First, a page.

Sunday, July 31, 2005
The New York Times has an essay on the Sony payola scandal, and the history of payola since the 1930s. Read Lorne Manly's piece here. The term payola has now also been attached to "pay for play in other situations, such as in tv and radio broadcasting, and even in judicial bribery scandals. For more about the history of payola and Congressional attempts to regulate it, here's a short bibliography.
Dannen, Fredric, Hit Men: Power Brokers and Fast Money Inside the Music Business (Knopf, 1991).
Congressional Acts Amendments: Hearings before before a subcommittee of the Committee on Interstate and Foreign Commerce, House of Representatives, Eighty-sixth Congress, second session, on conditional grants, pregrant procedure, local notice, local hearings, payoffs, suspension of licenses, and deceptive practices in broadcasting, April 12 and 13, 1960. SuDocs no. Y 4.In 8/4:C 73/17/960.
Hultin, James C., The Quiz-Payola Investigations 1958-1960 (Kent State, 1971). On the tv quiz show scandals.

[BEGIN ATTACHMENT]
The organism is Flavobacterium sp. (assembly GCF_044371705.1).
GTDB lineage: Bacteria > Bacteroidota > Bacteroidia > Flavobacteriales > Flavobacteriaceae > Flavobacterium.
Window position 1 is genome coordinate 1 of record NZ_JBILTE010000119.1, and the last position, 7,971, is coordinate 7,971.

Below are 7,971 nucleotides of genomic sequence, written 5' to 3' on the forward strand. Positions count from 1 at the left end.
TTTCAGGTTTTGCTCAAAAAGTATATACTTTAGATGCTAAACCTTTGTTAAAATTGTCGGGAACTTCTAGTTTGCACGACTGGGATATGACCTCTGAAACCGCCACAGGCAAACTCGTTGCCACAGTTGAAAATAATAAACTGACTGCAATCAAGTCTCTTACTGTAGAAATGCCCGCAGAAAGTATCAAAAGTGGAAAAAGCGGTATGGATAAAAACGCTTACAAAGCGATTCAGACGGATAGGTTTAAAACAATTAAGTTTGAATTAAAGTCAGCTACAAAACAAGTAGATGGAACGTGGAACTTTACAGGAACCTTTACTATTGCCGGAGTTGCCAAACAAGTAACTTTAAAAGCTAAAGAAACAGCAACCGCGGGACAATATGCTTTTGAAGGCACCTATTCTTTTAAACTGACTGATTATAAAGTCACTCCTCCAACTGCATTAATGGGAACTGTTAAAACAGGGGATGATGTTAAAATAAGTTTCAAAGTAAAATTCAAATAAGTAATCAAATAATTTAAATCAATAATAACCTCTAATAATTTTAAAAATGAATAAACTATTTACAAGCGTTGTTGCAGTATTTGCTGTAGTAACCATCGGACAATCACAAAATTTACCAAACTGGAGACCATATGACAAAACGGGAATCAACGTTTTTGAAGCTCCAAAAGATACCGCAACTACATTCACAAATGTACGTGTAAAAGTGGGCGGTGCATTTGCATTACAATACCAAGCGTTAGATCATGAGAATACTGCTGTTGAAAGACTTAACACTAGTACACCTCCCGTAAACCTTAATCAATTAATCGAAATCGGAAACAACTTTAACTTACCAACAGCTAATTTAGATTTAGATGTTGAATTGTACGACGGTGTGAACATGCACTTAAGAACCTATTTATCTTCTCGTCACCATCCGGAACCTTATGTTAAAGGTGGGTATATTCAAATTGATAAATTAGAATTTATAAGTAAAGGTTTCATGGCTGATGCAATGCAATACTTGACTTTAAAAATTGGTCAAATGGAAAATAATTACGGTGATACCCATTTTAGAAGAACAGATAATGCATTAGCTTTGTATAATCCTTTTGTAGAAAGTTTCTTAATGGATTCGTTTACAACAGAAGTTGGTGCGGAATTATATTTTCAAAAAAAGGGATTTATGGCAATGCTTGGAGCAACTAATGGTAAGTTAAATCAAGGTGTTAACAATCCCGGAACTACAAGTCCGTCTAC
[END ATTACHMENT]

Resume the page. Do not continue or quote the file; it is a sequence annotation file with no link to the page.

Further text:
Selby, Shawn, They Knocked the Rock: Congress and the Payola Hearings (Ohio University, 2002).
Law Review Articles
Kielbowicz, Richard, and Linda Lawson, Unmasking Hidden Commercials in Broadcasting: Origins of the Sponsorship Identification Regulations, 1927-1963, 56 Federal Communications Law Journal 329 (2004).
American Hot Wax (1978). Tim McIntire plays Cleveland DJ Alan Freed, the champion of rock and roll, who was eventually brought down by the payola scandals. Fran Drescher, Laraine Newman, Jay Leno, and rock and roll greats Frankie Ford, Chuck Berry, Jerry Lee Lewis and others are also in this cult classic.
Quiz Show (1994). Rob Morrow as lawyer investigator Dick Goodwin, Ralph Fiennes as Charles van Doren and John Turturro as Herbie Stempel are terrific in this dramatization of the "Twenty-One" game show scandal. Paul Scofield was nominated for an Oscar for his performance as Mark van Doren.